multiplication. There are two different multiplications
possible. One is the
dot product
the other is an element by
element product. The dot product can be viewed as a form of
matrix multiplication

dot product Its called the dot product because many
textbooks use a dot to represent it. For MATLAB it is a specific
case of matrix multiplication. To do the dot product we need two
vectors with the same number of elements, but the first one needs
to be a column vector and the second a row vector. (This is no
concern, because the
transposeoperator
'
switches back and forth.) We have w is a row vector and
x is a column vector. To do the dot product we write it
as usual multiplication
>> w * x % or used dot command
ans = 84
Mathematically this took the matching elements in w and
x and multiplied them, then added. Check that
84 = 1· 1+ 3 · 3 + 5 · 5 + 7 · 7.
 Element by element product.
If we want to multiply two lists ``element by element'' then we have
to override MATLABs desire to do matrix multiplication. The
dotoperator
does this.
Example: squaring lists of numbers
Suppose we have a list of data
representing measurements of radiuses of pipes, and we wanted to find the
crosssectional area of each one. That is we want to square and
multiply by p. we could achieve this by
>> rad = [12.2, 12.5, 12.0, 11.8]; % our data set
>> rad2 = rad .* rad % the square. Could have been:
% rad.^2. Notice the dot!
>> area = pi * rad2 % or in one line: area = pi*(rad.^2)
To use the
dotoperator
we need to have lists that are the
same shape and size.
Here are some more examples.
Example:
>> a = 1 : 1 : 5 % creates array a = [1,2,3,4,5]
>> b = 1 : 2 : 9 % creates array b = [1,3,5,7,9]
>> a + b % vector addition  no ``.'' needed
ans = 2 5 8 11 14
>> 3*a  b % scalar multiplication. no ``.'' needed
ans = 2 3 4 5 6
>> a * b % need a dot, or MATLAB will complain
ERROR! That it not logical Spock!
>> a.*b % notice the dot
ans = 1 6 15 28 45
Element by element multiplication, division and powers
require a special dot operation:
``
*'', "
/", or "
.^"
Example:
>> a./b % division needs the ``.''
ans = 1.0000, 0.6667, 0.6000, 0.5714, 0.5556
>> a.^2 % So does taking powers!
ans = 1, 4, 9, 16, 25
The dot preceding the asterisk or the slash or the symbol
`^'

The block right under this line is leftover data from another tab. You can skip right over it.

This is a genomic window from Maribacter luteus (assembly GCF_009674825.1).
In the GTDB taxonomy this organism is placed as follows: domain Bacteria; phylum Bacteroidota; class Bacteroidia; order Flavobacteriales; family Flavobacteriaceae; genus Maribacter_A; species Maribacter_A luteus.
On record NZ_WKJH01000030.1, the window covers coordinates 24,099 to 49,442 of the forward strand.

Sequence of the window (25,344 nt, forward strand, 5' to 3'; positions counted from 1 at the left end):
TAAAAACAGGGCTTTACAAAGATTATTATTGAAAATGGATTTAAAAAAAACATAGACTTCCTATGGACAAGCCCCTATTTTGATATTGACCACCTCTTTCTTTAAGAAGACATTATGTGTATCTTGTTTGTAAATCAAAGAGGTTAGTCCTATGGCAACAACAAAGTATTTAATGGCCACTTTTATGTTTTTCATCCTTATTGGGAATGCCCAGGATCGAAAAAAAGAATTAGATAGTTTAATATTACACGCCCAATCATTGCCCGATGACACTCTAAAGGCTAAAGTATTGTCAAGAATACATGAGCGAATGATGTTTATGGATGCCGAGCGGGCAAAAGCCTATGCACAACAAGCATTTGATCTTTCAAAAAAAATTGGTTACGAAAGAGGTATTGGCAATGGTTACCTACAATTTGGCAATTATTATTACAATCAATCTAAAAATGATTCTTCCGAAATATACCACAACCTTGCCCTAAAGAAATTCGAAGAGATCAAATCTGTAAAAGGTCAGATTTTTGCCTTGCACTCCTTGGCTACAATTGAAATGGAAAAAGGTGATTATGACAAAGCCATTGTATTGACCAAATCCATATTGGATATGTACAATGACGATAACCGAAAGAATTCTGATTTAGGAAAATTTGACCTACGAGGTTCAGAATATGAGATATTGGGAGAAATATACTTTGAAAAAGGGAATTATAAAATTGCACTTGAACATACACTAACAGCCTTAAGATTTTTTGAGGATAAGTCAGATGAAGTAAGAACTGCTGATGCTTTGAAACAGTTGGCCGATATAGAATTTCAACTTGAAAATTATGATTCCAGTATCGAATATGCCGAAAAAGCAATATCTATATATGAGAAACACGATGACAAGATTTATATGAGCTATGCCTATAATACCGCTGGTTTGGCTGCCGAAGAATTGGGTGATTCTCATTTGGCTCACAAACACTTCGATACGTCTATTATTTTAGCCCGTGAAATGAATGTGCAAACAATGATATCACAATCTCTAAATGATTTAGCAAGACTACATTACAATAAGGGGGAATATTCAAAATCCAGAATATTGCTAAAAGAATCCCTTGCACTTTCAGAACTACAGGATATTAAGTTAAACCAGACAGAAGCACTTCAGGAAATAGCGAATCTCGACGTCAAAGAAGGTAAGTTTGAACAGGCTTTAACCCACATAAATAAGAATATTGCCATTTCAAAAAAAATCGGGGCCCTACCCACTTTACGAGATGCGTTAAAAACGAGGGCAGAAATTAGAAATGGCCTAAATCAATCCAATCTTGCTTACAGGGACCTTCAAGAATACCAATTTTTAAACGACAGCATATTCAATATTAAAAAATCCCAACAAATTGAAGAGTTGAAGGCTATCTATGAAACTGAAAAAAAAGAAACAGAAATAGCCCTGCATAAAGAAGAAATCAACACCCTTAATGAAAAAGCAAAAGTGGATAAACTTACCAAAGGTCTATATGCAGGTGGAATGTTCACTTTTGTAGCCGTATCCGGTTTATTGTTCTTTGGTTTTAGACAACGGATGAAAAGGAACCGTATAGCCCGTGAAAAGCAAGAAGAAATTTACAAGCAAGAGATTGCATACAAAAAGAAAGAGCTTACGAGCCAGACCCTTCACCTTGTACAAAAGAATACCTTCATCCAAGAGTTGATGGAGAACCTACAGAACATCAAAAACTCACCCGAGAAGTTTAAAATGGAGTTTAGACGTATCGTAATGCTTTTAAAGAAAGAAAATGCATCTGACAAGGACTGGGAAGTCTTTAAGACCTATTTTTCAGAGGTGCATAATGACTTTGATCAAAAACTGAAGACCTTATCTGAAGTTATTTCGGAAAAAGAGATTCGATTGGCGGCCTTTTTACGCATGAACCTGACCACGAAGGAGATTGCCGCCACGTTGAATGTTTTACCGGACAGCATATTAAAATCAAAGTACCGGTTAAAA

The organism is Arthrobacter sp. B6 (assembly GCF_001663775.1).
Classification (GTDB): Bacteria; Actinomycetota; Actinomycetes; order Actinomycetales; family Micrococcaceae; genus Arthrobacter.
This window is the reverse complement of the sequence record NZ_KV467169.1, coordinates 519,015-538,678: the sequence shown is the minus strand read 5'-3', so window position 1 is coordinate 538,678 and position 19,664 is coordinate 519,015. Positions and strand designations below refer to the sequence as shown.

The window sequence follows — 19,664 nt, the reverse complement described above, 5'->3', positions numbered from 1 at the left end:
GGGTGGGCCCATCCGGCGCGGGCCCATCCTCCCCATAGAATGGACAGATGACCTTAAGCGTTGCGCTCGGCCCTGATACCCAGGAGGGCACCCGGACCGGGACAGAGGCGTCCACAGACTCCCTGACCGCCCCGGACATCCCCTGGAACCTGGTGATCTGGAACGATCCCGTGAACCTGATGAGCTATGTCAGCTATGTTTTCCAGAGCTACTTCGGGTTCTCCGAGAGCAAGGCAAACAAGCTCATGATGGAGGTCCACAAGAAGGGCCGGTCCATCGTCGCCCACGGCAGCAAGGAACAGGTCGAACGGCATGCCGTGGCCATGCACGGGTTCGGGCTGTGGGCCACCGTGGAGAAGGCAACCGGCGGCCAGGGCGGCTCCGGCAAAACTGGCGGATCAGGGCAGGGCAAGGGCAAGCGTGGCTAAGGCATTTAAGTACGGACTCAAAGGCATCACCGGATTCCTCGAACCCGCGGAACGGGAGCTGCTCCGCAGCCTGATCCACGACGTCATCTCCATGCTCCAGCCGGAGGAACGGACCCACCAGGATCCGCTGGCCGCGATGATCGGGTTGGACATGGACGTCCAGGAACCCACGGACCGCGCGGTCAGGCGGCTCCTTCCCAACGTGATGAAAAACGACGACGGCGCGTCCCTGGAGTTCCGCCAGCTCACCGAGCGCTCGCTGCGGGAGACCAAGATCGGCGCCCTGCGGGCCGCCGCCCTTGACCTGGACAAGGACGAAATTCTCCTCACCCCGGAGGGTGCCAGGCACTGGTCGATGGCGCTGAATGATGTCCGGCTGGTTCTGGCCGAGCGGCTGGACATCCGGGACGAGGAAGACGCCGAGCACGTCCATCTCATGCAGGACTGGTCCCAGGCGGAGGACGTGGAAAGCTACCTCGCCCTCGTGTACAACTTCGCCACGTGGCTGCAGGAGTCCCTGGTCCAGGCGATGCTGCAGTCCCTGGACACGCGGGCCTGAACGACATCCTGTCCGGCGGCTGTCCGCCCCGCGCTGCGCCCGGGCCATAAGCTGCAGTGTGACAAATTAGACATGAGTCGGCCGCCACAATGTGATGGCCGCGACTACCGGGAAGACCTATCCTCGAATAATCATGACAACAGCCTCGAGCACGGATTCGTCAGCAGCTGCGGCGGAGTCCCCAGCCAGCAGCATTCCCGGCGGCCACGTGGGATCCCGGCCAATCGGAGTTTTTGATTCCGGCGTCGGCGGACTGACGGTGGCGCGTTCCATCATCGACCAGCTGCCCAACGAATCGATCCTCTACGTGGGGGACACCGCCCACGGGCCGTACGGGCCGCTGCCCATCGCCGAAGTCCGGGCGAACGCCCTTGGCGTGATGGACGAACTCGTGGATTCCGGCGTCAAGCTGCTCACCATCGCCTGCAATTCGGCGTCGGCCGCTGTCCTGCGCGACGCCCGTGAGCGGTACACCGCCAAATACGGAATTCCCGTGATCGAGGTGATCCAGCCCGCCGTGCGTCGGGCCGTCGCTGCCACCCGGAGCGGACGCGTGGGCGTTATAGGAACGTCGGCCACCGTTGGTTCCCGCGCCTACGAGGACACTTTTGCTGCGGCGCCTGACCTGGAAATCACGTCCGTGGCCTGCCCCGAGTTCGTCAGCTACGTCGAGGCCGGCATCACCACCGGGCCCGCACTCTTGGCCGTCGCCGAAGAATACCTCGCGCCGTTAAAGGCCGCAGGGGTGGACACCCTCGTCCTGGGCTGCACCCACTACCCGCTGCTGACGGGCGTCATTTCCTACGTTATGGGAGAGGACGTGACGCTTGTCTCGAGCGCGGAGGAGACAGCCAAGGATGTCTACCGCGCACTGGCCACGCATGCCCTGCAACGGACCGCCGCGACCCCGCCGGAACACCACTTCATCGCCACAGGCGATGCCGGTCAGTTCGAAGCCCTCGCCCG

tells MATLAB to perform element by element array
multiplication, division, or exponentiation respectively.
Here are some additional examples where array mathematics have been used:
Example:
Figure 4: plot of y=sin(x) + cos (3*x)
Plot
y=sin
x + cos 3
x
over the domain [
p,2
p]
using steps of
p /100:
>> x = pi : pi/100 : 2*pi; y = sin(x)+cos(3*x); plot(x,y),grid
Notice there is no need for a dot as we didn't use multiplication,
division, or exponentiation of a list.
Example:
Plot
y =
e^{x/2}cos 6
x over the domain [0,
p]:
Figure 5: plot of y = exp(x/2)*cos( 6*x)
>> x = linspace(0,pi); % or, x=0:pi/100:pi;
% or even (0:100)*(pi/100)
>> y1 = exp(x/2); % built in function okay without dot
>> y2 = cos(6*x); % or, y = (e(x/2)).*(cos(6*x))
>> y = y1.*y2; % need that dot for multiplication
>> plot(x,y),grid
Again note that the
dot: ``.'' before the
* means that
multiplication of the two
arrays y1 and y2 is to be carried
out elementbyelement. That is, each element of y is obtained by
multiplying the corresponding elements of y1 and y2.
Example:
Plot
y =
x^{3} over the domain [1,1]:
>> x = 1 : .05 : 1; % or use linspace
>> y = x.^3; % we need that dot! its a power
>> plot(x,y)
Figure 6: plot of y=x^{3}
Note again that the dot before the exponentiation means that each
element of the
x array must be raised to the third power.
Example:
Here is a special example about the syntax of MATLAB. Try this without
the parentheses around the 1 before the
./ to see an error
message.
Plot
y = 1/(
x^{2}1) over the domain [2,2]:
>> x = 2 : 0.1 : 2;
>> y = (1)./(x.^21);
>> plot(x,y), grid % notice the discontinuities
Figure 7: plot of 1/(x^{2}1)
You must put the parentheses around the 1 to prevent MATLAB from
reading this as
>> y = 1.0/(x.^2 1) % dividing by a list needs a dot!!
Try again Homer!
You could avoid having to think this out, if you remember that
1/
x =
x^{1} and use
>> (x.^2 1).^(1) % double dots!